Joined: Tue Jan 12, 2010 11:28 am Posts: 7532
Put this together for the blog for tomorrow.
Here are some of my favorite mid to late round prospects:
Michael Ford, RB, LSU - Ford was lost in the shuffle at LSU and wasn't given a tremendous amount of carries. Still, I always thought he was one of the more underutilized RB's in college football. Ford runs with good balance and power for his size, but has a good amount of burst as well. He has also good vision and very much has the mentality of a "get north as quick as you can" tailback. His change of direction and jump-cuts aren't sexy, but I think in a zone-stretch scheme like Miami wants to employ, his decisive one-cut running style would fit well.
Brandon McGee, CB, Miami - McGee fits the stereotype of a modern day UM prospect to a T. Very talented, and very raw. McGee was inconsistent throughout his career at Miami, but when I went back and watched a few of his games after the season, I saw an extremely promising corner. To me, he's a slightly longer, stronger version of Sam Shields. I like him a lot. He's fast, has very good closing speed, has smooth hips and light feet, and is physical in both coverage and the run game...He has the makings of a good CB if he's developed well. I had him as a 2nd-3rd round talent back in January when I first started to do work on him; at the time the highest grade I found for him was a 6th-7th round grade. Right now the hype is that he'll be gone in early Day 3 and I'm afraid his "stock" will continue to rise...Or in other words, scouts actually view him the way I did, as a 2nd-3rd round pick, and the public will finally catch on as we get closer to the draft. I think anywhere in Day 3, McGee is a steal.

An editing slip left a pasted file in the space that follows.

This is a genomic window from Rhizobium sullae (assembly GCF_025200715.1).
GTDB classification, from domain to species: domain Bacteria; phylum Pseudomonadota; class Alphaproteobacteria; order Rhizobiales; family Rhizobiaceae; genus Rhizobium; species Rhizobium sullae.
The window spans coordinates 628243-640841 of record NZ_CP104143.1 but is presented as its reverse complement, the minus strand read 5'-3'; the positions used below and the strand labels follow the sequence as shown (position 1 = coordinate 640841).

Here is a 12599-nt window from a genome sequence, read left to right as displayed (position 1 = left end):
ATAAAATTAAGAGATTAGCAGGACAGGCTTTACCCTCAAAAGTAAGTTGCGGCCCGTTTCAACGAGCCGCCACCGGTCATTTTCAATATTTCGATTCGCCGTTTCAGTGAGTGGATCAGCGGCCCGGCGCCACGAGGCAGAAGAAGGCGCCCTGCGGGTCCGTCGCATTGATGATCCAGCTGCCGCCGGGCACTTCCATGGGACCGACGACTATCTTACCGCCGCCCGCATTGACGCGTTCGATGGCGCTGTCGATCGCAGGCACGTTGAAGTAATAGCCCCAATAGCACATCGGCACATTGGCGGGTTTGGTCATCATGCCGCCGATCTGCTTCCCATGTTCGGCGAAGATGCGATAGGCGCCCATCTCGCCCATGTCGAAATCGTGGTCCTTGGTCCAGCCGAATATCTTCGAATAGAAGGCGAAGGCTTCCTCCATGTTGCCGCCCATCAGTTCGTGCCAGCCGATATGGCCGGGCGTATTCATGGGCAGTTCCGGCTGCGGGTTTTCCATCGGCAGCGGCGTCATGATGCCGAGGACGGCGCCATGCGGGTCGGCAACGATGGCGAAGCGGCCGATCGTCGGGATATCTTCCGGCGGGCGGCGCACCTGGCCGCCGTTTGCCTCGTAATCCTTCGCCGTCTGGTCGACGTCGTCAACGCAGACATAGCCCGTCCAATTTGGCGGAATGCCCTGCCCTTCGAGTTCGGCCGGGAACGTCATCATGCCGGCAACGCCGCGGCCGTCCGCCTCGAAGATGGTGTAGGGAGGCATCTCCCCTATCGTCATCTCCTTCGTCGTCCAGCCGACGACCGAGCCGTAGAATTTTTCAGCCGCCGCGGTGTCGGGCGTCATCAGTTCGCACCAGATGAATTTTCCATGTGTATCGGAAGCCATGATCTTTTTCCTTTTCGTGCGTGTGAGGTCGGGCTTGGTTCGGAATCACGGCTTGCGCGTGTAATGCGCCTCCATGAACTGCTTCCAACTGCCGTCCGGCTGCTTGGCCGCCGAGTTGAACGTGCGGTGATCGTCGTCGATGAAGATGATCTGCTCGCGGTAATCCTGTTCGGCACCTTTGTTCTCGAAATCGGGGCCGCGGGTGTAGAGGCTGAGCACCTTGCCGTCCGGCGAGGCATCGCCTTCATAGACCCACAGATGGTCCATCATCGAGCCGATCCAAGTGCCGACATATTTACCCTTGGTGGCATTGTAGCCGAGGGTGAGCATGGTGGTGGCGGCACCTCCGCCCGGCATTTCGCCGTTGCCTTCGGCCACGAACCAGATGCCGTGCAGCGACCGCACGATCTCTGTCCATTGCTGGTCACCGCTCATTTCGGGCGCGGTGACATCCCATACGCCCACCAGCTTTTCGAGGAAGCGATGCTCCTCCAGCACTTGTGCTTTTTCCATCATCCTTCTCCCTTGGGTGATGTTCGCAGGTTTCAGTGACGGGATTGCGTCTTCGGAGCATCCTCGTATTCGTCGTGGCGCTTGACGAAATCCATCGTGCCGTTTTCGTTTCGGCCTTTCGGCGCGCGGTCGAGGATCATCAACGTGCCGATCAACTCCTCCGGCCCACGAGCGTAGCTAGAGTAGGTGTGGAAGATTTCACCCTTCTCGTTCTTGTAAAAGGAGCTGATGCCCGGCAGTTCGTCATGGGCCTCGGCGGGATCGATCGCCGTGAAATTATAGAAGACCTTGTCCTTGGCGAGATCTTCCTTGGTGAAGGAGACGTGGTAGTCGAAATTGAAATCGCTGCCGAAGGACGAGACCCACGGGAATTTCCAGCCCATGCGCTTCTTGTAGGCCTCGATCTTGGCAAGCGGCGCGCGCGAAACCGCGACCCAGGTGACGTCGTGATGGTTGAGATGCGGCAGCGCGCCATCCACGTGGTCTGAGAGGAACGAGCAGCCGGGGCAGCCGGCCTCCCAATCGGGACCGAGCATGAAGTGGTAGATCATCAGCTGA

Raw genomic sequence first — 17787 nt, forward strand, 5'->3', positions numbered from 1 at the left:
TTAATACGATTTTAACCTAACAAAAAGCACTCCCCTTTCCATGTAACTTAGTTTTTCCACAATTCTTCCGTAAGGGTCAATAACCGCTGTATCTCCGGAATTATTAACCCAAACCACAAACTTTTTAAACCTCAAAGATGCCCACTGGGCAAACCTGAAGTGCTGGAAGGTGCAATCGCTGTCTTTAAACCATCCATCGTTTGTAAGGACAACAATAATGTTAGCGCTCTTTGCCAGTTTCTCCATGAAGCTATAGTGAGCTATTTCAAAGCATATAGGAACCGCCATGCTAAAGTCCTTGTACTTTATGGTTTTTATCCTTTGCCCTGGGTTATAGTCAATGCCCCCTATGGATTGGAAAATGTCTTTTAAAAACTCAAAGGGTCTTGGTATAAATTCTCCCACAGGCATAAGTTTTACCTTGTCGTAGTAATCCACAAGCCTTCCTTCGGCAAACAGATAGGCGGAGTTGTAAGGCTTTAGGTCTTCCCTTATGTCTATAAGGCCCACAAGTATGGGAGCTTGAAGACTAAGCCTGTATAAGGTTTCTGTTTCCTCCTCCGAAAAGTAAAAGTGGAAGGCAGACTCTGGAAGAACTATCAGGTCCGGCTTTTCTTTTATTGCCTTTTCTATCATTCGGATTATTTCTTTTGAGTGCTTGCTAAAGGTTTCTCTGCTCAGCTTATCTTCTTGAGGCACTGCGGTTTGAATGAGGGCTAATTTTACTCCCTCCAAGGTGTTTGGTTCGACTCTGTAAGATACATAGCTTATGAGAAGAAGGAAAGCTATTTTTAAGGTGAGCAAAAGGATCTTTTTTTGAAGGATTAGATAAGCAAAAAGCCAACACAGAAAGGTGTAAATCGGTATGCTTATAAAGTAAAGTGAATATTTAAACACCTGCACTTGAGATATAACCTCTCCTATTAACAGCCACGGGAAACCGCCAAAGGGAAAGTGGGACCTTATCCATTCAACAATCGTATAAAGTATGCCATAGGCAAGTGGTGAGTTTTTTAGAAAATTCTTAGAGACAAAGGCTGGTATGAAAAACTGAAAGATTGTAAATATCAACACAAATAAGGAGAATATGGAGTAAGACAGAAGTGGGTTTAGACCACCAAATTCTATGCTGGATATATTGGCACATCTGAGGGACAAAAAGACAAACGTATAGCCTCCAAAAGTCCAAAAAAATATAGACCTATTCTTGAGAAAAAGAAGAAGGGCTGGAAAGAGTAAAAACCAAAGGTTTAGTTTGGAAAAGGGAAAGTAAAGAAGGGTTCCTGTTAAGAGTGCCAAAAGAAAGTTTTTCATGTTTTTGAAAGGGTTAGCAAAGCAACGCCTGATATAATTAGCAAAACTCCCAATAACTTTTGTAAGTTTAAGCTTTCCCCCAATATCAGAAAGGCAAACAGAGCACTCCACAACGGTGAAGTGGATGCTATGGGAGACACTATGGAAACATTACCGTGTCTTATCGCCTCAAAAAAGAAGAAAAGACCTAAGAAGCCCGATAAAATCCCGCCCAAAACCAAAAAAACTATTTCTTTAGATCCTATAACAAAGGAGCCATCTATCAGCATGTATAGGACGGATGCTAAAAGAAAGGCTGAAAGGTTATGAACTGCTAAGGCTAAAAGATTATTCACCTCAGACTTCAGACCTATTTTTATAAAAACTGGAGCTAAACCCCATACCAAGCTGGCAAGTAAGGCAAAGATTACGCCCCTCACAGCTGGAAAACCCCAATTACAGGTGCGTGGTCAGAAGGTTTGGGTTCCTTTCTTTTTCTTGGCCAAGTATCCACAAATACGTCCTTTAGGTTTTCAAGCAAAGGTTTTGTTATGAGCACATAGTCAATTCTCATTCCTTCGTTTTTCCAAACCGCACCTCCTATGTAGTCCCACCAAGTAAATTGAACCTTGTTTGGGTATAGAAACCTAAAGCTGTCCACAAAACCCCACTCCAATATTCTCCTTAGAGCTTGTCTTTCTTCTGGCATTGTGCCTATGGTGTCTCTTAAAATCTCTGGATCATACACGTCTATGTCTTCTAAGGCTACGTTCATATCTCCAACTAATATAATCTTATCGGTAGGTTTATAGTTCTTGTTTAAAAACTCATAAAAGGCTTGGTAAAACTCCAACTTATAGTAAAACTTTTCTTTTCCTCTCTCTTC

Chris Jones, DT, Bowling Green - I don't see Jones becoming a super star, but I do think he's undervalued as a supposed late round pick (possibly even an undrafted free agent). He was highly productive in college, racking up 12.5 sacks this past season. He's quick off the ball for a 300+ pound lineman and is relentless in his rush. He's also strong at the point of attack, and I love his feet. I think he could prove to be a nice rotational player at the next level and a great value late in the draft.
Tavarres King, WR, Georgia - I was surprised when King only measured in at 6'0, 189 pounds at the combine, because he seems to play bigger than that on the field. King uses his very good speed, ridiculously long arms (33 inches), and size well to make plays down the field (averaged over 22 yards per catch this past season). With that said, he is more of a vertical threat than a WCO-type receiver, but in the late rounds, I think you throw scheme fit out the window and draft talent.